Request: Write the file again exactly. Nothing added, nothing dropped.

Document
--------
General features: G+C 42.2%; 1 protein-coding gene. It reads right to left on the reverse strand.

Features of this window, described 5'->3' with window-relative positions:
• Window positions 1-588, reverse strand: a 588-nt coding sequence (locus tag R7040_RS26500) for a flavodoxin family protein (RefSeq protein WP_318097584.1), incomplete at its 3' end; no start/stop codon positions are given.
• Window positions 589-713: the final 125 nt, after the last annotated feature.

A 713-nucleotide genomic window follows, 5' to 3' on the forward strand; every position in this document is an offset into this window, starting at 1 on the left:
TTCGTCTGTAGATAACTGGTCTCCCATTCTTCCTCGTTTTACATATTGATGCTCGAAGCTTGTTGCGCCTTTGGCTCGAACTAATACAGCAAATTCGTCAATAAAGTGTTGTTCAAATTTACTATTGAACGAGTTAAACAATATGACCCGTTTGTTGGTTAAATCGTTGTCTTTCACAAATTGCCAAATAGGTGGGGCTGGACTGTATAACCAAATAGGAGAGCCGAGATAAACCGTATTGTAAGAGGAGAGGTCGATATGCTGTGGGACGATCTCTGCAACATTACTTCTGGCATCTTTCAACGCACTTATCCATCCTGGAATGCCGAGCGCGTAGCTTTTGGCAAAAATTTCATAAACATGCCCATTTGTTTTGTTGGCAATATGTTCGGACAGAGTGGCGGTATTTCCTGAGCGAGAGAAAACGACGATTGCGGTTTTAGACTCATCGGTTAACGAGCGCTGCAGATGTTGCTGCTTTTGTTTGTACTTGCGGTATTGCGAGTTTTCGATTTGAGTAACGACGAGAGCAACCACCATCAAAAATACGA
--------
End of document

General features: G+C 42.2%; 1 protein-coding gene. It reads right to left on the reverse strand.

Features of this window, described 5'->3' with window-relative positions:
• Window positions 1-588, reverse strand: a 588-nt coding sequence (locus tag R7040_RS26500) for a flavodoxin family protein (RefSeq protein WP_318097584.1), incomplete at its 3' end; no start/stop codon positions are given.
• Window positions 589-713: the final 125 nt, after the last annotated feature.

A 713-nucleotide genomic window follows, 5' to 3' on the forward strand; every position in this document is an offset into this window, starting at 1 on the left:
TTCGTCTGTAGATAACTGGTCTCCCATTCTTCCTCGTTTTACATATTGATGCTCGAAGCTTGTTGCGCCTTTGGCTCGAACTAATACAGCAAATTCGTCAATAAAGTGTTGTTCAAATTTACTATTGAACGAGTTAAACAATATGACCCGTTTGTTGGTTAAATCGTTGTCTTTCACAAATTGCCAAATAGGTGGGGCTGGACTGTATAACCAAATAGGAGAGCCGAGATAAACCGTATTGTAAGAGGAGAGGTCGATATGCTGTGGGACGATCTCTGCAACATTACTTCTGGCATCTTTCAACGCACTTATCCATCCTGGAATGCCGAGCGCGTAGCTTTTGGCAAAAATTTCATAAACATGCCCATTTGTTTTGTTGGCAATATGTTCGGACAGAGTGGCGGTATTTCCTGAGCGAGAGAAAACGACGATTGCGGTTTTAGACTCATCGGTTAACGAGCGCTGCAGATGTTGCTGCTTTTGTTTGTACTTGCGGTATTGCGAGTTTTCGATTTGAGTAACGACGAGAGCAACCACCATCAAAAATACGA